Publishing company Gannett Co.
provided inaccurate information to advertisers for nine months, misrepresenting where billions of ads were placed, according to researchers who provided their findings exclusively to The Wall Street Journal.
Gannett owns USA Today as well as news outlets in 46 US states, from the Arizona Republic to the Detroit Free Press to the Palm Beach Post. Like many publishers, it sells ad space on its sites through real-time digital auctions.
In the case of Gannett, advertisers thought they were buying an ad on one Gannett site—very often the flagship USA Today—but actually purchased space on another, such as one of its many local outlets, according to ad industry researchers.
Gannett said in a statement that it provided the wrong information and that it regrets the error, which it said was unintentional. The publisher said its auctions still had some information, such as page URLs, that would enable advertisers and ad-tech companies to detect the true identity of the website where an ad was being placed.
The error was added to Gannett’s ad systems by one of its employees in May 2021, and was detected and corrected by the company on March 4 as it worked with a partner to integrate new technology, according to Gannett executives familiar with the situation. They said the issue may have harmed Gannett’s business and that the company is determining whether it will issue refunds to advertisers.
The discrepancies in Gannett’s ad auctions were discovered by Braedon Vickers, an independent ad industry researcher. He worked with Adalytics, a firm that helps brands analyze where their ads appear, to study the issue. The researchers estimated that the discrepancies, which they identified by analyzing code on Gannett sites, affected billions of ad auctions.
Many brands have rules regarding which news topics they want their ads to appear next to, often to avoid being associated with controversial content. The discrepancies in the Gannett auctions meant that many ad auctions couldn’t adhere to those rules, the researchers said.
In a typical example of how ad space was mislabeled, a reader of the Indianapolis Star was incorrectly represented in an online auction as a visitor to USA Today’s site, according to the researchers. An advertiser seeking to target a national audience could have instead reached people in Indiana. Music-streaming company Spotify and financial-services company Ally were among the advertisers who bought ad space that was purported to be for USA Today, the researchers said. Representatives for Spotify and Ally didn’t respond to requests for comment.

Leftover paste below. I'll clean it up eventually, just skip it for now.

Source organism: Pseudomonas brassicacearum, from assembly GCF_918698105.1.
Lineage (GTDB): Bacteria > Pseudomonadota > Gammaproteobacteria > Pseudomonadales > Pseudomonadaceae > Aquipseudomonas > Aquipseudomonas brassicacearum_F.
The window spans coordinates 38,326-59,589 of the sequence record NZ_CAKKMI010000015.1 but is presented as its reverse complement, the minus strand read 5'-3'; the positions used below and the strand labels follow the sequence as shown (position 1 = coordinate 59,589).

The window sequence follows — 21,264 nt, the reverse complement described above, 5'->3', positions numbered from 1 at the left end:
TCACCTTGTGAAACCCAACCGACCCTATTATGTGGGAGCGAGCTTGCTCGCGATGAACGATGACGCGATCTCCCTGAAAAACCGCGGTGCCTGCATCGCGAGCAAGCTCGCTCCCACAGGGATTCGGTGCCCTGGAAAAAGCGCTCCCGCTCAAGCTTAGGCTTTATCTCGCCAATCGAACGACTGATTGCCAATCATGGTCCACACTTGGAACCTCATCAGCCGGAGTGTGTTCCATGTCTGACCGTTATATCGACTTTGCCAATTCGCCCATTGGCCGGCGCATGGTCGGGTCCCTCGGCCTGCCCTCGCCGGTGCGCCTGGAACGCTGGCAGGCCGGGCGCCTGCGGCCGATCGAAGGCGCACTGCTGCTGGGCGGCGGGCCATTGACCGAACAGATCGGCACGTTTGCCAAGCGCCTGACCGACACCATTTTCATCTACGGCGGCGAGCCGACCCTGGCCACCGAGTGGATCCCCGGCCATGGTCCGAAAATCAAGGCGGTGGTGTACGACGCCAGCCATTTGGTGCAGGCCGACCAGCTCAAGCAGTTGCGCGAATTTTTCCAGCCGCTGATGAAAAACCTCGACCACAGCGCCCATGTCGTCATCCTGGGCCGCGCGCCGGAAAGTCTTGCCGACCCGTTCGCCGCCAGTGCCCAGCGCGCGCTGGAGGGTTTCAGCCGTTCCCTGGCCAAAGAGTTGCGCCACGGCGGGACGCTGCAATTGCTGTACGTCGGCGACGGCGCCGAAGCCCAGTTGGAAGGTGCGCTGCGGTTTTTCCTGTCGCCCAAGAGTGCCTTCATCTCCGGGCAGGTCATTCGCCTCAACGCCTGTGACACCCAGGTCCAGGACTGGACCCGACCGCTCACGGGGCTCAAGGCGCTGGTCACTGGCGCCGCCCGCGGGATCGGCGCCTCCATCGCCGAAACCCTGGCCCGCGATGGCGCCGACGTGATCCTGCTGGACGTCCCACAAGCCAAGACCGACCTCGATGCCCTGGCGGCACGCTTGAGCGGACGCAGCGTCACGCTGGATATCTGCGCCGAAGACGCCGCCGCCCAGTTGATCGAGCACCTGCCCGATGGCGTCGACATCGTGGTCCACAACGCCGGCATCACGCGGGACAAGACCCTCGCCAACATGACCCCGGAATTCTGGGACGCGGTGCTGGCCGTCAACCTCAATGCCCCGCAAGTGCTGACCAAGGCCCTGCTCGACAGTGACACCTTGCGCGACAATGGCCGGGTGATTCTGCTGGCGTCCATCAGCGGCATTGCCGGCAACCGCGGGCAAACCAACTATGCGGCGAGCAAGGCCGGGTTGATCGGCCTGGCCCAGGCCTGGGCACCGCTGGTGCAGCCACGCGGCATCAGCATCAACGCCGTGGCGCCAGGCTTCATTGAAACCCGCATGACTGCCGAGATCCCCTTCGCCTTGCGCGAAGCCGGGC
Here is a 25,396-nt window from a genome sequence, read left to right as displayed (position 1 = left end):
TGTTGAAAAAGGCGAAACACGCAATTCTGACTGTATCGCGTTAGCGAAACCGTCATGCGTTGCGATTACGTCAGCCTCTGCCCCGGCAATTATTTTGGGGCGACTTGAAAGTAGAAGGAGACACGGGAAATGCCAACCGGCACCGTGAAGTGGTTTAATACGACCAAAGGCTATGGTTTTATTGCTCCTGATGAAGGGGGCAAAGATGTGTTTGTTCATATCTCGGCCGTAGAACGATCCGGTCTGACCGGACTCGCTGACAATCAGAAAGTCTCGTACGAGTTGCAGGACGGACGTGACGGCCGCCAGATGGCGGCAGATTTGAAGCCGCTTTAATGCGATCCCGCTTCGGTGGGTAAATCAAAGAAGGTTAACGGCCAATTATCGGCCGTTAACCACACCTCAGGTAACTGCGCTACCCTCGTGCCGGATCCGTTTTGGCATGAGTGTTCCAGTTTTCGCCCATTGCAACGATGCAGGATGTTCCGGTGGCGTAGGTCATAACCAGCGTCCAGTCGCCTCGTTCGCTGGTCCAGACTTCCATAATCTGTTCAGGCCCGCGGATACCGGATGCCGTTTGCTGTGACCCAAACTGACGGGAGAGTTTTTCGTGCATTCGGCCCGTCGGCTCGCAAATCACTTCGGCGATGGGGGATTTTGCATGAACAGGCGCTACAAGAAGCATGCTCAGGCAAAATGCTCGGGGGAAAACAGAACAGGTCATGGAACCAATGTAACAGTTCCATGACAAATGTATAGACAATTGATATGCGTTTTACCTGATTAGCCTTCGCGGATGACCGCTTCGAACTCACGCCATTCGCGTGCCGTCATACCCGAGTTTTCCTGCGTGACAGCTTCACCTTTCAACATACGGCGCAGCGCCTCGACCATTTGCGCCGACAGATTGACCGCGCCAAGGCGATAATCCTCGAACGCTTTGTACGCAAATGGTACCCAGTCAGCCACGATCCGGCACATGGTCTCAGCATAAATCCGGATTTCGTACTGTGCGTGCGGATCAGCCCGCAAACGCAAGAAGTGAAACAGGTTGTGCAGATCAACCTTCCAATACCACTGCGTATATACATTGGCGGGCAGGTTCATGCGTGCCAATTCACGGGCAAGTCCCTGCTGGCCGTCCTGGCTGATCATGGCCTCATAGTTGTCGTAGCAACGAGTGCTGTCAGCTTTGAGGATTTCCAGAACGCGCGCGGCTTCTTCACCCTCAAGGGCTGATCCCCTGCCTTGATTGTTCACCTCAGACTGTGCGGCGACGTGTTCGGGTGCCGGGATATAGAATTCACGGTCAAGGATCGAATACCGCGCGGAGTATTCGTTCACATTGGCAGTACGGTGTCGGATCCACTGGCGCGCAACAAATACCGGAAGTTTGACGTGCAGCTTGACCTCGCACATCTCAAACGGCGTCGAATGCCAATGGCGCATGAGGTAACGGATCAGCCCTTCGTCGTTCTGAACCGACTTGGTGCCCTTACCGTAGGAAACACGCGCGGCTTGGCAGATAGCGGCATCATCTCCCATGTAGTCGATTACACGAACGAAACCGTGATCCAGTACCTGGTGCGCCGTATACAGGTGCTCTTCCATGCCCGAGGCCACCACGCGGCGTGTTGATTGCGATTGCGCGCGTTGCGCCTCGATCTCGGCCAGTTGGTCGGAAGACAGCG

USA Today generates the lion’s share of web traffic among Gannett’s sites. In its latest annual report, the company said USA Today accounted for about 47% of its circulation—including digital pageviews and print reach.
In another example observed by a Wall Street Journal reporter, Capital One and American Red Cross bought ads that seemed as though they would appear on the Sarasota Herald-Tribune website, based on the information provided in the real-time auction. In fact, the ads ran on the website of Ruidoso News, a biweekly newspaper in New Mexico. An American Red Cross spokeswoman said the organization was unaware of the issue. Capital One didn’t respond to a request for comment.
Mr. Vickers said brands “were essentially bidding on incorrect inventory, so their ads may have ended up on sites that they did not intend or did not pay for.”
Among the major brands that purchased ad space that was labeled incorrectly in auctions were Sears,
Nike, Adidas, Ford, State Farm, Starbucks,
Kia and Marriott.
Representatives for those advertisers didn’t respond to requests for comments.
It wasn’t just the website itself that was being misrepresented in auctions, but also the article being viewed by the user who would see the ad, the researchers said. For example, in an instance observed by a Journal reporter, advertisers were told an article was about the viral game Wordle when it was actually about bear cubs in Pennsylvania.
In automated or “programmatic” online advertising, ad space is sold in a matter of milliseconds as a user is loading a webpage. Ad space on the page goes into an auction with important information for potential bidders—including details about the site, as well keywords that describe the content and some information about the user.
That “bid request” data was inaccurate in Gannett’s auctions over the period the researchers studied, they said. The ad tech marketplace is complex, with various middlemen who make ad space available, run real-time auctions and assist advertisers in placing bids. Many of those players have protections in place to identify misleading inventory in ad auctions, but didn’t appear to catch the Gannett issue, the researchers said.
“Programmatic advertising relies on a lot of data being self-reported by those selling the ads,” Mr. Vickers said. “That this issue went undetected for so long suggests that the processes in place to verify this information are not sufficient.”
Adalytics founder Krzysztof Franaszek said if issues like Gannett’s can go undetected, “it potentially puts brands and advertisers at risk.”
Write to Patience Haggin at email@example.com
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